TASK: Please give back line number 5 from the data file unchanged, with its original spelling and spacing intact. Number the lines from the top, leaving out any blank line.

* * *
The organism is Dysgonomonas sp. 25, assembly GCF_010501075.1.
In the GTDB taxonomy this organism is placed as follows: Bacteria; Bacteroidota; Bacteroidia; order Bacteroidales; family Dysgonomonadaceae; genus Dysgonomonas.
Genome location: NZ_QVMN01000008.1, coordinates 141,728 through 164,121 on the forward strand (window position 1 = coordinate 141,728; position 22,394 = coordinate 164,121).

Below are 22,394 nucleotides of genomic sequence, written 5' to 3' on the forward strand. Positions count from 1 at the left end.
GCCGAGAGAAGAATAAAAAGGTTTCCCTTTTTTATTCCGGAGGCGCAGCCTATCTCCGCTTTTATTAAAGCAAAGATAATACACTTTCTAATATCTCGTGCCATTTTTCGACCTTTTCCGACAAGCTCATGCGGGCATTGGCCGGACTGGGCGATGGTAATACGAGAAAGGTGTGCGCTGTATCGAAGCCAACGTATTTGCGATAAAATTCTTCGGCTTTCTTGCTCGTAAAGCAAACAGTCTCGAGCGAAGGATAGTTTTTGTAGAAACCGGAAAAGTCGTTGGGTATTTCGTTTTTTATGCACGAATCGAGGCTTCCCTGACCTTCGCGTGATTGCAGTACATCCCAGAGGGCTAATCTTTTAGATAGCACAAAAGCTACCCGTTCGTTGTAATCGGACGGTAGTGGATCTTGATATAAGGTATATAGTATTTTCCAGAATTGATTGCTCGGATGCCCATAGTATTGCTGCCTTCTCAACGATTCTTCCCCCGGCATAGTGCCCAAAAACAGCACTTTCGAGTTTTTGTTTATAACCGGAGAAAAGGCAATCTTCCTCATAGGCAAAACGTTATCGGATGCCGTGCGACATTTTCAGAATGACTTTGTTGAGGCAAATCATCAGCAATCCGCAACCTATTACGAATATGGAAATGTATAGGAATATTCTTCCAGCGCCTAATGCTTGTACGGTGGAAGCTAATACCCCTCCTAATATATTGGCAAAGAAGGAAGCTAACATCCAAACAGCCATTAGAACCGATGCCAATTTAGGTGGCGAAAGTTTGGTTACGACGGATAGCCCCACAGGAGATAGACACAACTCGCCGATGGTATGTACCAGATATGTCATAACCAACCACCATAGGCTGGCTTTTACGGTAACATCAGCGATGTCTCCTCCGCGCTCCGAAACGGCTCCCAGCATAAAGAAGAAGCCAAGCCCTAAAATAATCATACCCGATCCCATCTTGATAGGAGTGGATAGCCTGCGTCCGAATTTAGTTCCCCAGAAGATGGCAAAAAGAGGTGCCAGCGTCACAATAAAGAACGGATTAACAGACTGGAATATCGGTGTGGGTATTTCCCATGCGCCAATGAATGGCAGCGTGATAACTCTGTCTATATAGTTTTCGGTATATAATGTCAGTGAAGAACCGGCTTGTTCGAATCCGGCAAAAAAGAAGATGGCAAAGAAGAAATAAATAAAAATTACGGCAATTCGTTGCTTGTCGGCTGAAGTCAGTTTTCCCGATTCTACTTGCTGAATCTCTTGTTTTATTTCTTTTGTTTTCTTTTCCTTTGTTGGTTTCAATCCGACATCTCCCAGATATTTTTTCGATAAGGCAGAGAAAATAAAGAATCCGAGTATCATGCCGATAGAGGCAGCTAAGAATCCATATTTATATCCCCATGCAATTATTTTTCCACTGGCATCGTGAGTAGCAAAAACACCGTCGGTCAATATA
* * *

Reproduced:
GCCGAGAGAAGAATAAAAAGGTTTCCCTTTTTTATTCCGGAGGCGCAGCCTATCTCCGCTTTTATTAAAGCAAAGATAATACACTTTCTAATATCTCGTGCCATTTTTCGACCTTTTCCGACAAGCTCATGCGGGCATTGGCCGGACTGGGCGATGGTAATACGAGAAAGGTGTGCGCTGTATCGAAGCCAACGTATTTGCGATAAAATTCTTCGGCTTTCTTGCTCGTAAAGCAAACAGTCTCGAGCGAAGGATAGTTTTTGTAGAAACCGGAAAAGTCGTTGGGTATTTCGTTTTTTATGCACGAATCGAGGCTTCCCTGACCTTCGCGTGATTGCAGTACATCCCAGAGGGCTAATCTTTTAGATAGCACAAAAGCTACCCGTTCGTTGTAATCGGACGGTAGTGGATCTTGATATAAGGTATATAGTATTTTCCAGAATTGATTGCTCGGATGCCCATAGTATTGCTGCCTTCTCAACGATTCTTCCCCCGGCATAGTGCCCAAAAACAGCACTTTCGAGTTTTTGTTTATAACCGGAGAAAAGGCAATCTTCCTCATAGGCAAAACGTTATCGGATGCCGTGCGACATTTTCAGAATGACTTTGTTGAGGCAAATCATCAGCAATCCGCAACCTATTACGAATATGGAAATGTATAGGAATATTCTTCCAGCGCCTAATGCTTGTACGGTGGAAGCTAATACCCCTCCTAATATATTGGCAAAGAAGGAAGCTAACATCCAAACAGCCATTAGAACCGATGCCAATTTAGGTGGCGAAAGTTTGGTTACGACGGATAGCCCCACAGGAGATAGACACAACTCGCCGATGGTATGTACCAGATATGTCATAACCAACCACCATAGGCTGGCTTTTACGGTAACATCAGCGATGTCTCCTCCGCGCTCCGAAACGGCTCCCAGCATAAAGAAGAAGCCAAGCCCTAAAATAATCATACCCGATCCCATCTTGATAGGAGTGGATAGCCTGCGTCCGAATTTAGTTCCCCAGAAGATGGCAAAAAGAGGTGCCAGCGTCACAATAAAGAACGGATTAACAGACTGGAATATCGGTGTGGGTATTTCCCATGCGCCAATGAATGGCAGCGTGATAACTCTGTCTATATAGTTTTCGGTATATAATGTCAGTGAAGAACCGGCTTGTTCGAATCCGGCAAAAAAGAAGATGGCAAAGAAGAAATAAATAAAAATTACGGCAATTCGTTGCTTGTCGGCTGAAGTCAGTTTTCCCGATTCTACTTGCTGAATCTCTTGTTTTATTTCTTTTGTTTTCTTTTCCTTTGTTGGTTTCAATCCGACATCTCCCAGATATTTTTTCGATAAGGCAGAGAAAATAAAGAATCCGAGTATCATGCCGATAGAGGCAGCTAAGAATCCATATTTATATCCCCATGCAATTATTTTTCCACTGGCATCGTGAGTAGCAAAAACACCGTCGGTCAATATA